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Port Hedland 128km Radar/Lightning

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Bureau of Meteorology Weather Radar

Lightning Data Upgrade - NEW

Lightning Events

lightning Lightning strikes are displayed as crosses (ground events) or squares (cloud events) and fade from white (current) to red (30 minutes ago) to blue (60 minutes ago).

In December 2014 we upgraded our lightning network to the latest in sensor technology as used by the world's leading meteorological agencies. This has resulted in changes and improvements to the lightning data you will now see. The main changes are:

  • Much better detection of cloud to cloud strikes. Our upgraded network detects more CC strikes and better reflects research that shows typical storm cells produce approximately 75% cloud strikes and 25% ground strikes.
  • We have modified the display to show cloud to cloud strikes in smaller boxes and ground strikes above as "+" symbols. Temporal colouring remains the same.
  • Greater network coverage right across the country.

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About Weatherzone Radar

distance measuring Distance and latitude/longitude coordinates are displayed when you mouse over the map. The origin for distance measuring is indicated by a red dot and defaults to either your location, if specified and in range, or the location of the radar/the centre of the map. The origin may be changed by clicking elsewhere on the map.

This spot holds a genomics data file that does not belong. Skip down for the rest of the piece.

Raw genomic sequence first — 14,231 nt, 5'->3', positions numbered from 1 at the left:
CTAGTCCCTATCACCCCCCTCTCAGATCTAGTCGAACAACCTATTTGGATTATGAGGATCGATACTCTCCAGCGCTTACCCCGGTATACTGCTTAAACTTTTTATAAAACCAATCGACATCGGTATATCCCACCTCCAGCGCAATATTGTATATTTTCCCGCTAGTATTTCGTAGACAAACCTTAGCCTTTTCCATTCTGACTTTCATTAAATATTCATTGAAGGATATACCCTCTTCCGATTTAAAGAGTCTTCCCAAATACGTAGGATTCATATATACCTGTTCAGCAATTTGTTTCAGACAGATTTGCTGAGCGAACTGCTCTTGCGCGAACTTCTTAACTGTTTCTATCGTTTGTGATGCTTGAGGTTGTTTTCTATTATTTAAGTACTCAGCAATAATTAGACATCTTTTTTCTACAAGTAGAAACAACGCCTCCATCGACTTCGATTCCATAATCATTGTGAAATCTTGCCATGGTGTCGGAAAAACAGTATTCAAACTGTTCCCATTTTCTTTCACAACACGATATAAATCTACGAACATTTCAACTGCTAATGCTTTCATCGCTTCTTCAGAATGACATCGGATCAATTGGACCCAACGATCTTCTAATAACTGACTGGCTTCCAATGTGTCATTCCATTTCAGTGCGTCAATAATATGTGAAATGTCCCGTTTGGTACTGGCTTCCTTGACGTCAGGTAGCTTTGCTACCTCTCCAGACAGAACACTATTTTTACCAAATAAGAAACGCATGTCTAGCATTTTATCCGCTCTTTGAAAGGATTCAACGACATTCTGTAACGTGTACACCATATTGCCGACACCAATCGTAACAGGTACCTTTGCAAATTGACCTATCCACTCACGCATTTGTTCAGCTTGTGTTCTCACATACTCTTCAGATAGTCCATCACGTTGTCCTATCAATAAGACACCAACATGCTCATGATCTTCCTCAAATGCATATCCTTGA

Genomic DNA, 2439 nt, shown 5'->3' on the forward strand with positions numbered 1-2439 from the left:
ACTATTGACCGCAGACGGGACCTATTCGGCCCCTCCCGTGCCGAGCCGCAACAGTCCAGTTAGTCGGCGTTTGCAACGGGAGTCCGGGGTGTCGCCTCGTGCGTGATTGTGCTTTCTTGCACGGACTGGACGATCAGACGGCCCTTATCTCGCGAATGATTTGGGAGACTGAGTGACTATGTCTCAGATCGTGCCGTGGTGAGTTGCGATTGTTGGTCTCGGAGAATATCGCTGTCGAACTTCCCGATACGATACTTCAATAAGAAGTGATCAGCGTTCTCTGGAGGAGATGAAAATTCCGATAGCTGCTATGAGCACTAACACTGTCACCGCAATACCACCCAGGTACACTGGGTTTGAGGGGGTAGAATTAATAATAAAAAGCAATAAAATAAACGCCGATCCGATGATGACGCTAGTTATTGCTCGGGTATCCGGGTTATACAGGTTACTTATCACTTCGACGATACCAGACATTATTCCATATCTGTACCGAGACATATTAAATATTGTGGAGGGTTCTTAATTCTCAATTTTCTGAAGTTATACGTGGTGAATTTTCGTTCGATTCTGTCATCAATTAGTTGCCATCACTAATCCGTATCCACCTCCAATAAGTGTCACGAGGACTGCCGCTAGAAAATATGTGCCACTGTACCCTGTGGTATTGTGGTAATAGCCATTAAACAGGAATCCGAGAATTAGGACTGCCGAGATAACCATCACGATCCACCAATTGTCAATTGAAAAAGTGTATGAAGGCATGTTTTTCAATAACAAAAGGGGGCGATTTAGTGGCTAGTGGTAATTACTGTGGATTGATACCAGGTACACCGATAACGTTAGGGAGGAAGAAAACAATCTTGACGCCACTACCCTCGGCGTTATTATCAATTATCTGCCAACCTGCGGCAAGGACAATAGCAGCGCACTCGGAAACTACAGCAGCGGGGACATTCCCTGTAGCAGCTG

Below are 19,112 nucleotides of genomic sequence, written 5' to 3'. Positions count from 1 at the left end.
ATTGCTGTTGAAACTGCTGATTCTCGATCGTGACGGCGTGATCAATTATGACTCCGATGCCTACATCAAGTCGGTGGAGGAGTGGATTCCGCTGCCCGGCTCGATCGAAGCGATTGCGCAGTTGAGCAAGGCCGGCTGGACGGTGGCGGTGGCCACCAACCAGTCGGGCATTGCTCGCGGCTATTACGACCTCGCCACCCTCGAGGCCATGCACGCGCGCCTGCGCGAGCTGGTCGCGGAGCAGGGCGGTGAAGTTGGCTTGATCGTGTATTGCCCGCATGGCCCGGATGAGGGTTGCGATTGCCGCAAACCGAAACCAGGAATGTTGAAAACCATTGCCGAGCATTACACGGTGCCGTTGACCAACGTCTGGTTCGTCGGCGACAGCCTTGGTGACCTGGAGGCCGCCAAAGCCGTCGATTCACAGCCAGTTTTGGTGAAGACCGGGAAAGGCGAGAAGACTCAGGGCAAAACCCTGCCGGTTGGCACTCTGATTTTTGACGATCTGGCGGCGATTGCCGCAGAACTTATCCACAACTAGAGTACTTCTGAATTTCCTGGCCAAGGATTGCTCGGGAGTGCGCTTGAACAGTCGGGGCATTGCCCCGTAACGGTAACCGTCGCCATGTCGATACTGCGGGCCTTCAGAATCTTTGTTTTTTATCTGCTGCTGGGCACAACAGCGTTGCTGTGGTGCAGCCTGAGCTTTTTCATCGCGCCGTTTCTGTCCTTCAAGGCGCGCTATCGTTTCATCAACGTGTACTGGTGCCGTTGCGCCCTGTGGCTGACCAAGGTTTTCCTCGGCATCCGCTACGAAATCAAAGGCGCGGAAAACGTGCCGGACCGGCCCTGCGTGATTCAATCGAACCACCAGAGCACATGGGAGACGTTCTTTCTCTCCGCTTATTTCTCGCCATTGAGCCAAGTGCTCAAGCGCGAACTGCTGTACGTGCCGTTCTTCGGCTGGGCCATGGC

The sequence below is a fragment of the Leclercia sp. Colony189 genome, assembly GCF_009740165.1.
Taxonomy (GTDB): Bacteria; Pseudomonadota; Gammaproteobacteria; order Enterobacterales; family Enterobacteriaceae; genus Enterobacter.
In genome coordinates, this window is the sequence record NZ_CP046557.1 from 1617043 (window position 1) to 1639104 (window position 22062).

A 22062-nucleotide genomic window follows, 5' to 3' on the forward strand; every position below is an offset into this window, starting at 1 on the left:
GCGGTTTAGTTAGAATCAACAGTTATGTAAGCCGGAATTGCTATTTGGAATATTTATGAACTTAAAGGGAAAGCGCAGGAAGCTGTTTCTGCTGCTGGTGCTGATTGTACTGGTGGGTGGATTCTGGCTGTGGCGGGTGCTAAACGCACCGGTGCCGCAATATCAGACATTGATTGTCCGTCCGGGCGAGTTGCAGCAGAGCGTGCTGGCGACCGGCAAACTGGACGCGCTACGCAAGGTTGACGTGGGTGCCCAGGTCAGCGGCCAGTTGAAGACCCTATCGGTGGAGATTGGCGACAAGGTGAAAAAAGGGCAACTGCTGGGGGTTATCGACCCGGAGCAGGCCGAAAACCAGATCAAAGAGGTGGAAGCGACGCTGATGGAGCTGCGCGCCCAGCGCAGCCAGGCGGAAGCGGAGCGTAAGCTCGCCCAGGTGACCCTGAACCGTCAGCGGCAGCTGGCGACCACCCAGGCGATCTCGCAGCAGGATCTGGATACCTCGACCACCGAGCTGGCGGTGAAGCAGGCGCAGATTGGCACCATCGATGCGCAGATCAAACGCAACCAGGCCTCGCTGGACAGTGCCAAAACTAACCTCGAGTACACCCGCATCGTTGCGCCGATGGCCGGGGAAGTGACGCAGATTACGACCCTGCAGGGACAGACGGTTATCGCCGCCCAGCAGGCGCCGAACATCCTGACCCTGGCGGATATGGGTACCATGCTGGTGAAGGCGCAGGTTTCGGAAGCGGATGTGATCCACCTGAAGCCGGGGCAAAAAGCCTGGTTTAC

The colours and symbols used on the radar and satellite maps are described on our legend page. View legend »

Lightning data supplied by GPATS

Radar Details

Port Hedland Weather Watch Radar
Western Australia
20.3790°S  118.6250°E  6m AMSL

LocationPort Hedland Airport Radar TypeWF 44 S Band Typical Availability24 hours

The Port Hedland Radar has an unrestricted 360 degree view with no permanent echoes. During the dry season (April through to December) occasional false echoes occur, generally characterised by small clusters or spots of very low intensity which appear to move at random, mostly over land. During the wet season, thunderstorm clouds and cyclonic formations are generally well defined for distances up to approx 250 kilometres. Beyond that distance signal attenuation gives the appearance of less intensity than possibly exists. These formations are easily identified against false echoes by their regular patterns in movement and direction. It is common in the wet season (primarily January to March) for thunderstorm cells to be seen on almost a daily basis in the area south of Port Hedland. Isolated growing storms can merge to form a line running in a NE/SW direction, located anywhere from 60 kilometres to 200 kilometres south of Port Hedland. Favourable locations for thunderstorm activity as seen on the radar in these events are generally over the ranges south of Port Hedland. During the wet months some anomalous propagation can occur out at sea, however it is generally distinguishable from "real" echoes by random movement and low intensity spots or clusters. Heavy rain directly over the radar site can cause attenuation of all signals. Path attenuation can also occur when the radar beam passes through intense rainfall, with the returned signals from cells further along that path reduced.

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